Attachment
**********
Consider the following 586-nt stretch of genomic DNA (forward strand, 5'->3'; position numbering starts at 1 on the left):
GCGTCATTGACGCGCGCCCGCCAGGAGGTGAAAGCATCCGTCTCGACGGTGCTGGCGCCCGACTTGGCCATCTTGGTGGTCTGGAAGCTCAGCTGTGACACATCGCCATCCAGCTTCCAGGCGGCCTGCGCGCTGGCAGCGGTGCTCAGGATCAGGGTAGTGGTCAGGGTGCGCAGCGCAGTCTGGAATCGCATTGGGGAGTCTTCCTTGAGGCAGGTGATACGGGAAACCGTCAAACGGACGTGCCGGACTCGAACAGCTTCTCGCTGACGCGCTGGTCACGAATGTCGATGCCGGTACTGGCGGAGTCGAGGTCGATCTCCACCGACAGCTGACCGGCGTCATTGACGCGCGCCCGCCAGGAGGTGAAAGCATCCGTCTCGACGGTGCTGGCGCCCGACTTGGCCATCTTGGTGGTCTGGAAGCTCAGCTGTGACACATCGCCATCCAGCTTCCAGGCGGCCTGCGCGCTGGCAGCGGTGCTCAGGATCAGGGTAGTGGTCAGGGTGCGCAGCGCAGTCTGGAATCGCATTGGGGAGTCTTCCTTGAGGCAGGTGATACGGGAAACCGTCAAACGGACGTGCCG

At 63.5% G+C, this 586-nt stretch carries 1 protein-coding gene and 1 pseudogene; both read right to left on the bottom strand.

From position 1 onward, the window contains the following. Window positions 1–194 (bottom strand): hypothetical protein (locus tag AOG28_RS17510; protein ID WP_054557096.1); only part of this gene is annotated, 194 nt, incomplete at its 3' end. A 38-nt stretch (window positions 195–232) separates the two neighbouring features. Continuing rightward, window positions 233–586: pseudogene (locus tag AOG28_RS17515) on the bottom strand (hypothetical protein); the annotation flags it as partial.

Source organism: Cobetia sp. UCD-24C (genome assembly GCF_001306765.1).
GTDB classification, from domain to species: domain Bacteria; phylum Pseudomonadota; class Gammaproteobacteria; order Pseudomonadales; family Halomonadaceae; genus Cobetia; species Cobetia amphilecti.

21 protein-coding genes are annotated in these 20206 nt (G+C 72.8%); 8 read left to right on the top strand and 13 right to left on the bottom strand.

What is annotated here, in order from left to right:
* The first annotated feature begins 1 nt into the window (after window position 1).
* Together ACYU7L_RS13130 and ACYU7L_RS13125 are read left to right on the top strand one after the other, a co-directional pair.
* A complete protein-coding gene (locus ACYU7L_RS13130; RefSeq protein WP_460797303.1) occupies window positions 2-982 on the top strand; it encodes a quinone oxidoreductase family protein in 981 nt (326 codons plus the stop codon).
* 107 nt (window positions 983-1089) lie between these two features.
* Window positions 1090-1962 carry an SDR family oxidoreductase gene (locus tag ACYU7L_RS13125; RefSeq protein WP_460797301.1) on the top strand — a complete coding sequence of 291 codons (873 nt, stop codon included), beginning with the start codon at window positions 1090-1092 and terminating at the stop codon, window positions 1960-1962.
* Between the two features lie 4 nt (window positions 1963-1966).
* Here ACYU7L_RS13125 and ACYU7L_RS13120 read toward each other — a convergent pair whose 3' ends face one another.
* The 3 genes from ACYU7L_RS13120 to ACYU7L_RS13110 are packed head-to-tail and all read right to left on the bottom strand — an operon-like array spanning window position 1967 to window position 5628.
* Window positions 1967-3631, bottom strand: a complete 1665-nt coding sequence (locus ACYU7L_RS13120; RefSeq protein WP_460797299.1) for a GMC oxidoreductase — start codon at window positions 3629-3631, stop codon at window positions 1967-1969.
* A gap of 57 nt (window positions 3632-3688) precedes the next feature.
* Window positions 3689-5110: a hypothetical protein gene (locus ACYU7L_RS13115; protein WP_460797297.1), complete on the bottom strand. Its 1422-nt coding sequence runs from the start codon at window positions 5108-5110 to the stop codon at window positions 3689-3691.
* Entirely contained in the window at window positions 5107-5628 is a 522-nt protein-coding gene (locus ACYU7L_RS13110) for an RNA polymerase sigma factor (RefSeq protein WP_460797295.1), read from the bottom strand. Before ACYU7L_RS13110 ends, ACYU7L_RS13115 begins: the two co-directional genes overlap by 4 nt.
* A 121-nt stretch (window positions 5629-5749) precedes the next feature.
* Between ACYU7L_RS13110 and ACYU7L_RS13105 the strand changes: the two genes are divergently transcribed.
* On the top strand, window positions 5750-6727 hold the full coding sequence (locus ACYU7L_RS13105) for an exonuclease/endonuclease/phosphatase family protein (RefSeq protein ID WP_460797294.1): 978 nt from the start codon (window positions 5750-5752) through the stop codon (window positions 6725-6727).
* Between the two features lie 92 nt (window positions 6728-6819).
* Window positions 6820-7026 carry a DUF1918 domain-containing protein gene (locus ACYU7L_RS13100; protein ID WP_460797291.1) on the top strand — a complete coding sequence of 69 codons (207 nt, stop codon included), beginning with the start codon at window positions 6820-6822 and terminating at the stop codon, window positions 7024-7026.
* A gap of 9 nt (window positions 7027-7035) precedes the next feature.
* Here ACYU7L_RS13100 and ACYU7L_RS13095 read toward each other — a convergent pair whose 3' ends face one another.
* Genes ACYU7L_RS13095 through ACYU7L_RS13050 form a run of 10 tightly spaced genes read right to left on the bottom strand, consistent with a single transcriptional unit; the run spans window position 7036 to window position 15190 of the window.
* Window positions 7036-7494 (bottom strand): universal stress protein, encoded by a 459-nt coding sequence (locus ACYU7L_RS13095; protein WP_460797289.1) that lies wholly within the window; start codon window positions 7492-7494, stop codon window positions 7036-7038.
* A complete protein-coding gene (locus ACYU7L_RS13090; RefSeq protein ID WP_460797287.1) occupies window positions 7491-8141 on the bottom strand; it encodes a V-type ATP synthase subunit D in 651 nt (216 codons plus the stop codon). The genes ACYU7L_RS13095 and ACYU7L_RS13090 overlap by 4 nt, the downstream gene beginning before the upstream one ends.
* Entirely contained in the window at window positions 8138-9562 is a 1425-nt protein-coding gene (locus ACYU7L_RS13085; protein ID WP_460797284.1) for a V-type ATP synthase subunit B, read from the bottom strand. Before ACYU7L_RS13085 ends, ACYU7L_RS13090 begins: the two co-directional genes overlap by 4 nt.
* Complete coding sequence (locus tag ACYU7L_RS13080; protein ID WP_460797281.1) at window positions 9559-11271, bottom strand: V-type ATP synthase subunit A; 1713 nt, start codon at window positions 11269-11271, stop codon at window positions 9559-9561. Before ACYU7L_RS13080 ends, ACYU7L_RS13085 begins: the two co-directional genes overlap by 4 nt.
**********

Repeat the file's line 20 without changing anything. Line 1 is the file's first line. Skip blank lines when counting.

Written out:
* Entirely contained in the window at window positions 5107-5628 is a 522-nt protein-coding gene (locus ACYU7L_RS13110) for an RNA polymerase sigma factor (RefSeq protein WP_460797295.1), read from the bottom strand. Before ACYU7L_RS13110 ends, ACYU7L_RS13115 begins: the two co-directional genes overlap by 4 nt.